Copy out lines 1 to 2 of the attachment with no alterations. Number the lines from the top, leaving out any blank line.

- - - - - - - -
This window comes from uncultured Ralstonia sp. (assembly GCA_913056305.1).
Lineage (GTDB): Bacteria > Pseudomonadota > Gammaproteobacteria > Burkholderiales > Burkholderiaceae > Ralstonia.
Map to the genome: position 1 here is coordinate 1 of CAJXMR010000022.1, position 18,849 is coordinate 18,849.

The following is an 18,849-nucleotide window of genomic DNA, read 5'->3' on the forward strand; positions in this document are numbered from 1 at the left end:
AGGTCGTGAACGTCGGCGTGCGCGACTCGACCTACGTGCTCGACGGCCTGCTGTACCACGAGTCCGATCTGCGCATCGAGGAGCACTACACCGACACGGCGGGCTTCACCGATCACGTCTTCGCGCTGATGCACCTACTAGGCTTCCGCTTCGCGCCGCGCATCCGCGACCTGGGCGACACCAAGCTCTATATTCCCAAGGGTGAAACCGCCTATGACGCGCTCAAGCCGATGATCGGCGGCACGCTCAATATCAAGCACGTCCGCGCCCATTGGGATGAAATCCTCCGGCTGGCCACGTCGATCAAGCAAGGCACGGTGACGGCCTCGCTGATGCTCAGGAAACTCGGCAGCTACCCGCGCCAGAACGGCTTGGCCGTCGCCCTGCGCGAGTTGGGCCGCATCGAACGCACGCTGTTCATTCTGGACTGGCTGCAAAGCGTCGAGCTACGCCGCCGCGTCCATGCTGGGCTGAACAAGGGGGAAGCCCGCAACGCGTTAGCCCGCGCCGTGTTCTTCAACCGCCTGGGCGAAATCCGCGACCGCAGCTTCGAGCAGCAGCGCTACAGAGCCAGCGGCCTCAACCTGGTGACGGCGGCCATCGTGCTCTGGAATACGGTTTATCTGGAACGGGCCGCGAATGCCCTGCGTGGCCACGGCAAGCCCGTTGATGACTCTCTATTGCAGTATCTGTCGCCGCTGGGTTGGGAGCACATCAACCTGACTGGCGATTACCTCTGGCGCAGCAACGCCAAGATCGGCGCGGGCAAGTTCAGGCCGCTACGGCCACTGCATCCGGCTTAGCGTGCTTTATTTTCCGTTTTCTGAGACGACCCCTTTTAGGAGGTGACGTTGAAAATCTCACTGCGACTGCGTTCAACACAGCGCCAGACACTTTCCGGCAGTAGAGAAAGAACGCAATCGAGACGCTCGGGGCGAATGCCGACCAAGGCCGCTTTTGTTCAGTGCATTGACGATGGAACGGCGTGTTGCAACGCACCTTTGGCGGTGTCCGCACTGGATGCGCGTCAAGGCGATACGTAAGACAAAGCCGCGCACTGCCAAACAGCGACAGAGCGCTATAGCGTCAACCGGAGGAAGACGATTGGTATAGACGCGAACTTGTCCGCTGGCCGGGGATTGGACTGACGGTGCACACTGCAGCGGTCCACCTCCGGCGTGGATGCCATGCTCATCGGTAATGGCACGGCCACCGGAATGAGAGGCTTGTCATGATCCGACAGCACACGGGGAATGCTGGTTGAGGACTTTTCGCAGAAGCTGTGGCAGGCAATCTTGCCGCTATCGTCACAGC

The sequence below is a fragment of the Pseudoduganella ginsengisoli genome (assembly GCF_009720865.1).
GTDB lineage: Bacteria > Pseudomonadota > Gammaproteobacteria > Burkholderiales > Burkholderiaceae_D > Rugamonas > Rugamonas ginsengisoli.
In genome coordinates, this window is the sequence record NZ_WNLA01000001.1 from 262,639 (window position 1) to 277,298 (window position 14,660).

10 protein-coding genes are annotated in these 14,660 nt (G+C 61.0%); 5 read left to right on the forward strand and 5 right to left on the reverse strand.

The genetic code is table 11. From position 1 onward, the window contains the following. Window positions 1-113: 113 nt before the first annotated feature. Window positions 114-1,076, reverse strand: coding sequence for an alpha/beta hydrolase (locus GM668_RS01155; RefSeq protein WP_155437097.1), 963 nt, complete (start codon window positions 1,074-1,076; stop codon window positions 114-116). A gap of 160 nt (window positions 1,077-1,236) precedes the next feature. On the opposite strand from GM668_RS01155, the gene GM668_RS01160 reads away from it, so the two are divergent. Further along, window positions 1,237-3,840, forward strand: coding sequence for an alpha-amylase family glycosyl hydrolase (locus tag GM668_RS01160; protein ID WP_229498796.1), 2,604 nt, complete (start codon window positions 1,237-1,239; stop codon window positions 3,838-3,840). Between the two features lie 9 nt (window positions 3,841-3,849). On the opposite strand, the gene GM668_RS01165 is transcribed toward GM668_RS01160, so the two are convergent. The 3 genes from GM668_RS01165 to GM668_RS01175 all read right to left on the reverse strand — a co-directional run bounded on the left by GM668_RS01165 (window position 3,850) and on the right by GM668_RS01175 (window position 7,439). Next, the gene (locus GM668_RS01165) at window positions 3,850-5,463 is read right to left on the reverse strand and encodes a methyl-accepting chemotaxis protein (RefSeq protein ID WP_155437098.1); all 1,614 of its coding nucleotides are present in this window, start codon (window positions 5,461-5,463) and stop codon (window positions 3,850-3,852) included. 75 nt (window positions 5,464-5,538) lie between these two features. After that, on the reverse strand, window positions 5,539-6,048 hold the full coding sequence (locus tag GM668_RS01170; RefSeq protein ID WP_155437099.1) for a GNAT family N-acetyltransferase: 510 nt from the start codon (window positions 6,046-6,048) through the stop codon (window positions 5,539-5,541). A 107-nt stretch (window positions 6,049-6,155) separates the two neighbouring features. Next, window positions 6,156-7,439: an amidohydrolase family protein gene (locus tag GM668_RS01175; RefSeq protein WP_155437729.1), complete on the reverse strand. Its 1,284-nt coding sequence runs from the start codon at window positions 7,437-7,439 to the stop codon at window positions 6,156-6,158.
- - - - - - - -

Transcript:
This window comes from uncultured Ralstonia sp. (assembly GCA_913056305.1).
Lineage (GTDB): Bacteria > Pseudomonadota > Gammaproteobacteria > Burkholderiales > Burkholderiaceae > Ralstonia.